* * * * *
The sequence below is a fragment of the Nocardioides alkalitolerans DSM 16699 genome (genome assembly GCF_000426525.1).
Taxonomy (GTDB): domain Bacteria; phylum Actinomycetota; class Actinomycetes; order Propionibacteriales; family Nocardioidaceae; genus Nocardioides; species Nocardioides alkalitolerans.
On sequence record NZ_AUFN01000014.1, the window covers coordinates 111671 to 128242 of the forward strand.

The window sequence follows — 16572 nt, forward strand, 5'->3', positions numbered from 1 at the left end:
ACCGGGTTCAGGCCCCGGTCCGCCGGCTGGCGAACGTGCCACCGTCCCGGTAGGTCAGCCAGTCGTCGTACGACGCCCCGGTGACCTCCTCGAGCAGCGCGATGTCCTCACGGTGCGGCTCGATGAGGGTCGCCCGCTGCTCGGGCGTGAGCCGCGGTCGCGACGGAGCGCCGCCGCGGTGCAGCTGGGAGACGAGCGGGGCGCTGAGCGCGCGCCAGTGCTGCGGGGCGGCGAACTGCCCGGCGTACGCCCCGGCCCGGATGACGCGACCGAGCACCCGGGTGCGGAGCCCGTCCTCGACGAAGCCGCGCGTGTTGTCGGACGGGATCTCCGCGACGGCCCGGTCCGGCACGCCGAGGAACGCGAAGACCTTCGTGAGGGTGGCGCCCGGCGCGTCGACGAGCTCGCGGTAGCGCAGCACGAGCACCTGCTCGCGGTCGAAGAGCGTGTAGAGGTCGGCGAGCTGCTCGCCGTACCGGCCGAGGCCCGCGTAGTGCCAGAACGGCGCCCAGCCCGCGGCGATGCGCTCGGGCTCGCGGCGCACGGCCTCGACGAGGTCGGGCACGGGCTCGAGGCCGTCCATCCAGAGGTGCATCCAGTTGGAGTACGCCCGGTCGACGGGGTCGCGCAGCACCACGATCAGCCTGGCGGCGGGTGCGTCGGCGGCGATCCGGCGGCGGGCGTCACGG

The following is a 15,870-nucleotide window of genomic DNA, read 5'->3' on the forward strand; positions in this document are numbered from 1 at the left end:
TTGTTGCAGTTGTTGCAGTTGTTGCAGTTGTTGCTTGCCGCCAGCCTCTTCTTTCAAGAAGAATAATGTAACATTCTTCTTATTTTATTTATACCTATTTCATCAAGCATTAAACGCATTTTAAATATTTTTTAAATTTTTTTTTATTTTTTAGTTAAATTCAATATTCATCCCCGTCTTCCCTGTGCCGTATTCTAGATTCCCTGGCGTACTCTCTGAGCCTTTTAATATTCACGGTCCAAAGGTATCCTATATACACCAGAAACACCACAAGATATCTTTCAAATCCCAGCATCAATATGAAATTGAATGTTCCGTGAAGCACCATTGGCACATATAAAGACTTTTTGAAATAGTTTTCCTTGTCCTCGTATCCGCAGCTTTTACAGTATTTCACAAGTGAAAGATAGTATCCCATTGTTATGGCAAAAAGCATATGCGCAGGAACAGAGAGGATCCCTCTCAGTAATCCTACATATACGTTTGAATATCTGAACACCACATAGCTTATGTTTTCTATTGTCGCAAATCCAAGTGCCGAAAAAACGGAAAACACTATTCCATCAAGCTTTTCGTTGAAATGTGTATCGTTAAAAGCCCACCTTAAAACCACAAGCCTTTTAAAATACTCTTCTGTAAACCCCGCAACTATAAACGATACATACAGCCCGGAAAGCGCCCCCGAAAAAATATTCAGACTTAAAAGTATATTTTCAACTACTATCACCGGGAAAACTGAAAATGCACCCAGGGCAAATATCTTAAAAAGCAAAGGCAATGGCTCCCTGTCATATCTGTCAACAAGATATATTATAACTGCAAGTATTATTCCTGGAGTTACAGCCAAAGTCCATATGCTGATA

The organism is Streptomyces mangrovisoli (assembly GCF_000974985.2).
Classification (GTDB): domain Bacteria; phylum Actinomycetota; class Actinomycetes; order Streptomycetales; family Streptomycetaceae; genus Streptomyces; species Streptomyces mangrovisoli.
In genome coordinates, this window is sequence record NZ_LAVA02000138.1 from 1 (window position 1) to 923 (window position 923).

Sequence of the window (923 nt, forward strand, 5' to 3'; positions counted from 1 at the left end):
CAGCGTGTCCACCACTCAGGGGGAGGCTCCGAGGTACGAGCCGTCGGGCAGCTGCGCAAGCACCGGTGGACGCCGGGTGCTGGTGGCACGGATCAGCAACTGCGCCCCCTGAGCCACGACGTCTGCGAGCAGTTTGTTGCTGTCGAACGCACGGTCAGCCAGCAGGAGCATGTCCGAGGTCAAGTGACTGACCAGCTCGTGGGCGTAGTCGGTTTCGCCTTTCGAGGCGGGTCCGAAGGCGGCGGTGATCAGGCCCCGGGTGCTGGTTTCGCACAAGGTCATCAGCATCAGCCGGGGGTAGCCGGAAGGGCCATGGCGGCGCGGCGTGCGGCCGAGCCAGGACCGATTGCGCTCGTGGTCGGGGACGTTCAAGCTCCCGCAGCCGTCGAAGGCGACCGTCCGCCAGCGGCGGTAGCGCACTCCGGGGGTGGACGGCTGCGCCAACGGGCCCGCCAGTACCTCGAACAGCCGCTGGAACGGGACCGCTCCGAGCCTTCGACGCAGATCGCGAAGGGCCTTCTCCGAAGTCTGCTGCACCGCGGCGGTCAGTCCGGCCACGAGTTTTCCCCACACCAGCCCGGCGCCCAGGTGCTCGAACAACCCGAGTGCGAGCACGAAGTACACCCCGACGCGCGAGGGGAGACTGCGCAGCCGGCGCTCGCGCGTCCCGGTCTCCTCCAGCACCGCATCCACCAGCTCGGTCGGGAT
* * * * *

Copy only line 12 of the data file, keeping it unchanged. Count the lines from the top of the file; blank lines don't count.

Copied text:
CAGCGTGTCCACCACTCAGGGGGAGGCTCCGAGGTACGAGCCGTCGGGCAGCTGCGCAAGCACCGGTGGACGCCGGGTGCTGGTGGCACGGATCAGCAACTGCGCCCCCTGAGCCACGACGTCTGCGAGCAGTTTGTTGCTGTCGAACGCACGGTCAGCCAGCAGGAGCATGTCCGAGGTCAAGTGACTGACCAGCTCGTGGGCGTAGTCGGTTTCGCCTTTCGAGGCGGGTCCGAAGGCGGCGGTGATCAGGCCCCGGGTGCTGGTTTCGCACAAGGTCATCAGCATCAGCCGGGGGTAGCCGGAAGGGCCATGGCGGCGCGGCGTGCGGCCGAGCCAGGACCGATTGCGCTCGTGGTCGGGGACGTTCAAGCTCCCGCAGCCGTCGAAGGCGACCGTCCGCCAGCGGCGGTAGCGCACTCCGGGGGTGGACGGCTGCGCCAACGGGCCCGCCAGTACCTCGAACAGCCGCTGGAACGGGACCGCTCCGAGCCTTCGACGCAGATCGCGAAGGGCCTTCTCCGAAGTCTGCTGCACCGCGGCGGTCAGTCCGGCCACGAGTTTTCCCCACACCAGCCCGGCGCCCAGGTGCTCGAACAACCCGAGTGCGAGCACGAAGTACACCCCGACGCGCGAGGGGAGACTGCGCAGCCGGCGCTCGCGCGTCCCGGTCTCCTCCAGCACCGCATCCACCAGCTCGGTCGGGAT